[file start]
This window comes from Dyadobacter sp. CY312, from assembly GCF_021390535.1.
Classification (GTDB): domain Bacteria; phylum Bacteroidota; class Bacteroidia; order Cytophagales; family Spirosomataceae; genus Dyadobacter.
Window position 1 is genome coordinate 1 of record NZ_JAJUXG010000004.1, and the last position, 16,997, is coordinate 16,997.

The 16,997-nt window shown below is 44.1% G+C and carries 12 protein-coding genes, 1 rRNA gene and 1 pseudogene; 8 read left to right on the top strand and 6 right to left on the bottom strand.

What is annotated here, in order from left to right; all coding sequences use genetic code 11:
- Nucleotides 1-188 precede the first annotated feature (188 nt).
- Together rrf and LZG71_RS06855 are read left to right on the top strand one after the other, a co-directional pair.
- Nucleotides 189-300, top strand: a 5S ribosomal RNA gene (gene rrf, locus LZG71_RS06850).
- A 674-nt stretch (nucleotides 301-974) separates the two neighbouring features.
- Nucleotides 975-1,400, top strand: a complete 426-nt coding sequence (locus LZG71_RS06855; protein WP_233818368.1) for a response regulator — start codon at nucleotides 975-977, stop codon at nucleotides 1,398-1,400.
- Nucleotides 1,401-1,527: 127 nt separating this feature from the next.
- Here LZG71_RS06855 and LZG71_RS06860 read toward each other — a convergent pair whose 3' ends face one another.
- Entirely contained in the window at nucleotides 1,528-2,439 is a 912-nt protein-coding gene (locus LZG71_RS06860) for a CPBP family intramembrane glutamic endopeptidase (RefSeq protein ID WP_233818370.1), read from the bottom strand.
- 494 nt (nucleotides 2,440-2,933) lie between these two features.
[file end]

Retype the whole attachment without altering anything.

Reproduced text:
This window comes from Dyadobacter sp. CY312, from assembly GCF_021390535.1.
Classification (GTDB): domain Bacteria; phylum Bacteroidota; class Bacteroidia; order Cytophagales; family Spirosomataceae; genus Dyadobacter.
Window position 1 is genome coordinate 1 of record NZ_JAJUXG010000004.1, and the last position, 16,997, is coordinate 16,997.

The 16,997-nt window shown below is 44.1% G+C and carries 12 protein-coding genes, 1 rRNA gene and 1 pseudogene; 8 read left to right on the top strand and 6 right to left on the bottom strand.

What is annotated here, in order from left to right; all coding sequences use genetic code 11:
- Nucleotides 1-188 precede the first annotated feature (188 nt).
- Together rrf and LZG71_RS06855 are read left to right on the top strand one after the other, a co-directional pair.
- Nucleotides 189-300, top strand: a 5S ribosomal RNA gene (gene rrf, locus LZG71_RS06850).
- A 674-nt stretch (nucleotides 301-974) separates the two neighbouring features.
- Nucleotides 975-1,400, top strand: a complete 426-nt coding sequence (locus LZG71_RS06855; protein WP_233818368.1) for a response regulator — start codon at nucleotides 975-977, stop codon at nucleotides 1,398-1,400.
- Nucleotides 1,401-1,527: 127 nt separating this feature from the next.
- Here LZG71_RS06855 and LZG71_RS06860 read toward each other — a convergent pair whose 3' ends face one another.
- Entirely contained in the window at nucleotides 1,528-2,439 is a 912-nt protein-coding gene (locus LZG71_RS06860) for a CPBP family intramembrane glutamic endopeptidase (RefSeq protein ID WP_233818370.1), read from the bottom strand.
- 494 nt (nucleotides 2,440-2,933) lie between these two features.